As our genetic makeup has not changed in the last half century, this rapid increase in celiac disease could only mean that some aspect of the modern diet had become increasingly toxic.

This piece of research percolated into the public awareness, and the gluten-free food fad took off. Some say that the rising numbers of celiacs are due to the higher gluten content of modern strains of wheat, but while this would create more problems for existing celiacs, it is unlikely to have increased the number of celiac cases (14). There must be other factors at play too.

In the 60 years since the Dutch Doctor Dicke published his work on gluten, the progressive introduction of processed and then ultra-processed food products into our diets has created nutritional and clinical mayhem (15). Allergy and autoimmune disease has increased, together with obesity, type 2 diabetes, and all the other the chronic degenerative diseases. At the same time, their latency has decreased. As we grew sicker and fatter, so did the pharma companies; who could do nothing to prevent our falling health expectancy from leading, inevitably, to falling life expectancy (16,17). This is because drugs cannot alleviate the damage caused by modern processed foods, which pack the lethal combination of being calorie-dense and nutrient-light (18-20); and which are just as toxic for lab rats as they are for us (21).

At some level, most of us know this. We know that our diet isn’t right. We see the damage in our parents, in ourselves and in our children. But we don’t really know how to counter it.

Hectored by conflicting and ineffective government health recommendations (ineffective because our political ‘representatives’ are mostly whores for big business, and will not implement policies that might damage their paymasters’ profits), over-weight and ill, distanced from food production and distracted by fad diets and gastroporn, we have become deeply alienated from our food. A relationship that used to be pleasurable and health giving has become paranoid and toxic.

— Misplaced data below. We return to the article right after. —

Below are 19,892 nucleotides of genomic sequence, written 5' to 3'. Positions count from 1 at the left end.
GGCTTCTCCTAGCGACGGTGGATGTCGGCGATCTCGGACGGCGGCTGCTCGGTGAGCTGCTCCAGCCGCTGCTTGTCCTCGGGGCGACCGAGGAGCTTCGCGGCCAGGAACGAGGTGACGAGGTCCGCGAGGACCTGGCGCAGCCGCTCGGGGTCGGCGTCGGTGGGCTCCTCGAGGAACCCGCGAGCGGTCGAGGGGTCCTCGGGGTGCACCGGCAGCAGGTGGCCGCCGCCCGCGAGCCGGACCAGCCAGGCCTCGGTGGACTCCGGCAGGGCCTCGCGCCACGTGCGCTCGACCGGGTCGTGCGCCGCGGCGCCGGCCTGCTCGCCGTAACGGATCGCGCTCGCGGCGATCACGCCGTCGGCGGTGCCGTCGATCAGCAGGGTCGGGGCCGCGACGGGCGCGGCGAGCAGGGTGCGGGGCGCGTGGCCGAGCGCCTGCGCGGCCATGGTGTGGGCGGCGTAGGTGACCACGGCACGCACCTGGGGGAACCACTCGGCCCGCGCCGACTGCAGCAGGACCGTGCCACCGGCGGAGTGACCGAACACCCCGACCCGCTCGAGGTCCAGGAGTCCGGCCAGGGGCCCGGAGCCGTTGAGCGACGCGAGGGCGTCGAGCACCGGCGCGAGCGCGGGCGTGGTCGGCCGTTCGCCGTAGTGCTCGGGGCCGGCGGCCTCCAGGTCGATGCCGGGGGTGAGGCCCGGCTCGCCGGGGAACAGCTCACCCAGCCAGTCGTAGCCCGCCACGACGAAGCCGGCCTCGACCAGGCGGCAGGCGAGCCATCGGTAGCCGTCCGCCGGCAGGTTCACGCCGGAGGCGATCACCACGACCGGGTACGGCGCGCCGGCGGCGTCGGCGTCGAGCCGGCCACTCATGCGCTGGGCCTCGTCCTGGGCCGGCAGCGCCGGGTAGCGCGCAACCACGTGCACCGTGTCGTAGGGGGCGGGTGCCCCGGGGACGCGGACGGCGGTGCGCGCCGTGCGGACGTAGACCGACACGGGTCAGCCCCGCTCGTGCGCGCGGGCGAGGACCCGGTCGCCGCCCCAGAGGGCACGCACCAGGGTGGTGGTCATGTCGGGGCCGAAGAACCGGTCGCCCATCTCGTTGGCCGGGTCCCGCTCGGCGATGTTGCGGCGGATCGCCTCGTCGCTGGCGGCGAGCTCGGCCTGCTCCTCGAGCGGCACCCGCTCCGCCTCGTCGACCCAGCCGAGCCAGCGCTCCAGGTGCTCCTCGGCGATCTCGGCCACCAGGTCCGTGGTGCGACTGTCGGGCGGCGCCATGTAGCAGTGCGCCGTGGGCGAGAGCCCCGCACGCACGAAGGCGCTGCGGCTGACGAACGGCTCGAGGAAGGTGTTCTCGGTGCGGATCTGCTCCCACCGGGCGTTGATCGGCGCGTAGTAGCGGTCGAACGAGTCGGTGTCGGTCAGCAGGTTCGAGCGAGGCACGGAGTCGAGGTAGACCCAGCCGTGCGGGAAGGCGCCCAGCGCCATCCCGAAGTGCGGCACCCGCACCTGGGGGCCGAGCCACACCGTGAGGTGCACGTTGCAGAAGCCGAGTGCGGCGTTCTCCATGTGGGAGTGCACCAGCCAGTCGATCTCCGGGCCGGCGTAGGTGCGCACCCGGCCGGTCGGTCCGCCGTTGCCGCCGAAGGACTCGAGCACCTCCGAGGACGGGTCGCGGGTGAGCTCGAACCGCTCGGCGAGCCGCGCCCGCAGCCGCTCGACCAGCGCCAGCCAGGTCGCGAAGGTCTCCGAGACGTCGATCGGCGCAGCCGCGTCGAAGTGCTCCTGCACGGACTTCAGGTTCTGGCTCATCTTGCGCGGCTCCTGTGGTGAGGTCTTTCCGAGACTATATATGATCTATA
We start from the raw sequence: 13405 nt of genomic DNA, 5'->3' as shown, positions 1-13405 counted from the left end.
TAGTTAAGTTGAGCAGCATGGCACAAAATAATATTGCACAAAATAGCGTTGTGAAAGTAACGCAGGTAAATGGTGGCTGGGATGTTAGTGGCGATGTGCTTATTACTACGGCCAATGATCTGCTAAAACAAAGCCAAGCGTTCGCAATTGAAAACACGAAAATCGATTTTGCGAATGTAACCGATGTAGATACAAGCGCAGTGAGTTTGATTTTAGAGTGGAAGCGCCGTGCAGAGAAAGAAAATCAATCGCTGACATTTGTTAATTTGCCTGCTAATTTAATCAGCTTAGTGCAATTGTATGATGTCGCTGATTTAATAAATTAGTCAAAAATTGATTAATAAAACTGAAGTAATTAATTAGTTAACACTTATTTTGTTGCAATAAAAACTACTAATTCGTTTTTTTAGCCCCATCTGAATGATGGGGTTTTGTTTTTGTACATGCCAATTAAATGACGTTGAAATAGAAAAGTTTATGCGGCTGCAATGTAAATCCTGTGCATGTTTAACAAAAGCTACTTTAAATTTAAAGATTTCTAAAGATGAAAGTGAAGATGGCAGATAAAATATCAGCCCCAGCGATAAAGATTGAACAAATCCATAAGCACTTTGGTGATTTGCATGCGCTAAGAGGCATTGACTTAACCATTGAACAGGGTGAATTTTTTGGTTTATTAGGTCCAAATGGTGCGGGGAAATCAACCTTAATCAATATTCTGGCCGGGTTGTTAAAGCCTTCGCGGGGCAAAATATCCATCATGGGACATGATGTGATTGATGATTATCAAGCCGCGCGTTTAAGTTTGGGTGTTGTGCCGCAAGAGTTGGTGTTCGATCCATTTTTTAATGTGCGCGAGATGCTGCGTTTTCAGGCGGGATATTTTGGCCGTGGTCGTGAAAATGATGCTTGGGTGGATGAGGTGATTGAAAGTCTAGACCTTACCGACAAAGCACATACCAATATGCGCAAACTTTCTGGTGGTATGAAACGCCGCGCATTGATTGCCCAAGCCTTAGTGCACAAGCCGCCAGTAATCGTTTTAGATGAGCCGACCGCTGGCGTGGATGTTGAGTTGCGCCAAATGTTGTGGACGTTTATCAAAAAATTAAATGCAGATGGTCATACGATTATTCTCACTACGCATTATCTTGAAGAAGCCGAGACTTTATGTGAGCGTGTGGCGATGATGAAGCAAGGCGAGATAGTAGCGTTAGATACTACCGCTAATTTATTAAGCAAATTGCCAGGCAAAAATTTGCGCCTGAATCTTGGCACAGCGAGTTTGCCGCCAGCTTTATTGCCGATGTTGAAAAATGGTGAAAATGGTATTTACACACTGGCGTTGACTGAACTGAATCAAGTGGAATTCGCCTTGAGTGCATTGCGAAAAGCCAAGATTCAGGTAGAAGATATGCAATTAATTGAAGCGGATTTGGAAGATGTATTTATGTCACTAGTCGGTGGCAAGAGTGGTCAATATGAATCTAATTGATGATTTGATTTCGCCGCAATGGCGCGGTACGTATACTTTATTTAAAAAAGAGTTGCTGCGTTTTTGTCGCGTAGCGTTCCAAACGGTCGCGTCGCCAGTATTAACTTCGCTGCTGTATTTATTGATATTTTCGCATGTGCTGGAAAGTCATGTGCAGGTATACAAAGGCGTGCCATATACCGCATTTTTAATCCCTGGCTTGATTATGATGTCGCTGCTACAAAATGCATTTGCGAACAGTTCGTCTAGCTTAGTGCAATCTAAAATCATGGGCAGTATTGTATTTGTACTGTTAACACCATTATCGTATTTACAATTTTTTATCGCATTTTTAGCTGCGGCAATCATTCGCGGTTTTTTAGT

In this context the clamor for foods that contain zero fat, zero sugar, zero salt or zero gluten, and the panics about MSG, saccharin, sucralose, maltodextrin and the rest are all understandable. Our diet is somehow damaging us, and from there it is but a short hop to conclude that there is some damaging thing in our diet that must be removed.

Reality is rarely so simple. In all likelihood, multiple factors have contributed not only to the increasing numbers of celiac patients, but also to increased gastrointestinal disease in general.

Some pro-inflammatory compounds have been added to our diets, such as the AGE and ALE compounds formed in many processed foods, and the LPS that grows in cut fruits, salads and other foods when stored for long periods in the refrigerator. To these insults we should probably add glyphosate, the poison pill Bayer swallowed when they foolishly bought the about-to-be exposed Monsanto.